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Last Updated: Wednesday, 14 November 2007, 19:20 GMT
Q&A: Wii shortages
A pensioner playing Wii
The Wii is selling outside of the traditional gaming market, says Rob Saunders
High street retailers are struggling to keep up with demand for Nintendo's popular Wii console - threatening Christmas disappointment for some.

Nintendo UK's Rob Saunders answers readers' questions on the issue.

Q: Having planned ahead and purchased my Wii in September, I have sympathy for those suffering at the hands of unscrupulous retailers. Does anyone know if there is a similar shortage of Wii games?
David, Fife, Scotland

As far as we are aware there are currently no problems in purchasing Wii software titles. Some retailers may experience very minor shortages of in-demand titles, but overall there is a healthy supply of software in the market.

Q: We ordered a Wii from Next for home delivery in early September and were quoted three weeks' delivery time. We are still waiting. Next have not been good at keeping us informed as to what the current situation is.
Kenny Millar, Kirkintilloch, Scotland

Unfortunately I can't comment on your problems with Next directly, but it is an issue you should raise with their customer service team as soon as possible. Next do not deal directly with Nintendo, they purchase their stock via an independent distributor.

Wii consoles
Q: I ordered a Wii mid-October for my son. The retailer now cannot guarantee delivery for Christmas. I've seen prices for Wii sports starting at 369. I am disgusted at those who are cashing in on the shortage and angry at Nintendo. I wonder if Nintendo have done this on purpose to push up prices.
Michelle, Cupar, Fife, Scotland

The video games market is a fiercely competitive one and it is not in our interest to withhold stock from anyone. It is illegal for manufacturers to set prices for their products or engage in activity that artificially raises prices.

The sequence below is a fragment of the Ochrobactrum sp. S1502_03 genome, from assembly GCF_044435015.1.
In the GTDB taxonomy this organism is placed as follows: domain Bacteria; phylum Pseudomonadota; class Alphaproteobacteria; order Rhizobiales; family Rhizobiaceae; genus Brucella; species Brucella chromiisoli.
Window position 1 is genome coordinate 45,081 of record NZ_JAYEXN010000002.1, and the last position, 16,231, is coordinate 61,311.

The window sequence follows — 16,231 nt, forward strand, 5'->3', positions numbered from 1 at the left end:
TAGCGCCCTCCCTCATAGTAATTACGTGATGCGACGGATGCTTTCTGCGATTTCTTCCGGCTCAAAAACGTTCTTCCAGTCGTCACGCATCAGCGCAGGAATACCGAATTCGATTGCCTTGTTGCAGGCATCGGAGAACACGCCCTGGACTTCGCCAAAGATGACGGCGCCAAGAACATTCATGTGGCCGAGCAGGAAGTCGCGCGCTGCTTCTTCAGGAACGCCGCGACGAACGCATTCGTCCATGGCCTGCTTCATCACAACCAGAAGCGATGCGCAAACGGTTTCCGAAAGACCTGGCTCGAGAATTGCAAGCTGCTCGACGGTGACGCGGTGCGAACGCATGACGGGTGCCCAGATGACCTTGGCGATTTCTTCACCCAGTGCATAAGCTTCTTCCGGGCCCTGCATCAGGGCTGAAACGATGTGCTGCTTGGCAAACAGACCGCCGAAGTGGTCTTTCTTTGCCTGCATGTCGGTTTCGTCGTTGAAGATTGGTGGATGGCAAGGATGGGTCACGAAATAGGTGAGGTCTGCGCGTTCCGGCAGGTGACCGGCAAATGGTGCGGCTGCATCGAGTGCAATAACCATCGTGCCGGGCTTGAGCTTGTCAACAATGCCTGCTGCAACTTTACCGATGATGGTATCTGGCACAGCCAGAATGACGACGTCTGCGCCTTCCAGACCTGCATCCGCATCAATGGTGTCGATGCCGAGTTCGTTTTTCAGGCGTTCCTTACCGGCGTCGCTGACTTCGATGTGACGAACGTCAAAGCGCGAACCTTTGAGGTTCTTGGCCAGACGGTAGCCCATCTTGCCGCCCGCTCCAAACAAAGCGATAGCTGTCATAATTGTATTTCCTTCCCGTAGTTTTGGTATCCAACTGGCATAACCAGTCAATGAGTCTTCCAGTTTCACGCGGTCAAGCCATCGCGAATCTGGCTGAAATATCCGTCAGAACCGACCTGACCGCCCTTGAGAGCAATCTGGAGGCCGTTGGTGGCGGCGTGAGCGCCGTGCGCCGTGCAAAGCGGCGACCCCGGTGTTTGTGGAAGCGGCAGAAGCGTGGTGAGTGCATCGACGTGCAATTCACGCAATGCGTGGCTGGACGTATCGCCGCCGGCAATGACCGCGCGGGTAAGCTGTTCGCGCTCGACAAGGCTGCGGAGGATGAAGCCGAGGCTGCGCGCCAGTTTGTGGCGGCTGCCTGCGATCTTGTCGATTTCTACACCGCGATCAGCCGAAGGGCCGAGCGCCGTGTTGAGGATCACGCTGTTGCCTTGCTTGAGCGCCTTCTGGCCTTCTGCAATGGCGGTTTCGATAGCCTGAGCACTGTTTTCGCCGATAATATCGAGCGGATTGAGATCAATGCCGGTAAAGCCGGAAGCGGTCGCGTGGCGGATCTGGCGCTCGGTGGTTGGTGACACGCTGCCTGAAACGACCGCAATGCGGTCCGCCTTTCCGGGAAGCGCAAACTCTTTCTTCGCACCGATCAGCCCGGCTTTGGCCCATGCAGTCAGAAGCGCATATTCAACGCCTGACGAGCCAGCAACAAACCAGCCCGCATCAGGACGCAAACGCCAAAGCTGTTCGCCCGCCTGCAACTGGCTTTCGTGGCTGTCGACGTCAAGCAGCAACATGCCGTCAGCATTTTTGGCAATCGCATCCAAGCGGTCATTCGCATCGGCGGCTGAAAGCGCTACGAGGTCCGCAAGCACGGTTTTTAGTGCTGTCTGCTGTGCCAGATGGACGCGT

Retailers ultimately set the price. Unlike traditional video game products, Nintendo Wii is selling well all year round and to an audience outside of the traditional gaming market. This has resulted in high demand all year for Wii.

Wii is the fastest ever console to reach one million units in the history of the UK games market - in just 38 weeks.

Q: I ordered a Wii from Woolworths online back in September. The Wii did not arrive. It took me over two months to get a refund. I registered with and was delighted when they sent me an e-mail saying John Lewis had them. But the John Lewis website showed none available. I am not happy at all.
Tracey, County Antrim, Northern Ireland

The best thing to do in order to make sure you get a console is to visit a tried-and-trusted High Street and online retailer and ask them to add you to any waiting lists they have. They will then ring you when stock arrives to ensure that you get hold of one.

Playing the Wii
Q: Nintendo have also realised that they are able to maintain the price of the Wii if there is a "shortage". I work for a High Street company and were taking names for the console, which we now only sell as a bundle. We took about 70 names in two to three weeks!
Chris Jones, St Albans, Hertfordshire

It is illegal for any manufacturer to both set a selling price and artificially inflate the price of their products. Retailers decide at what price to sell products. Nintendo do not create these bundles, these are created at store level by retailers.

Q: I advise people to use European web sites, for example. If you are confused just give the shop a call and you will be amazed how many people can speak English when it comes to selling something. A simple two-pin adapter is all that is needed. Warranties are also available EU wide.
Guy, Helsinki, Finland

You are quite correct and within your rights to purchase any item within the European Economic Area for shipment to any other country in the EEA. Your warranty is still valid anywhere in the EEA if the product was bought from any EEA member country.

Recent newspaper articles have talked about buying products from the US and other non-EEA countries. There are several pitfalls to be aware of:

  • You are no longer covered under warranty.

  • Products from the US and Japan are not designed to run on the UK 240-volts mains supply and you risk damaging your product and hurting yourself.

  • Home console games are region coded, like DVDs. This means you will not be able to play any UK-purchased software on a US machine.

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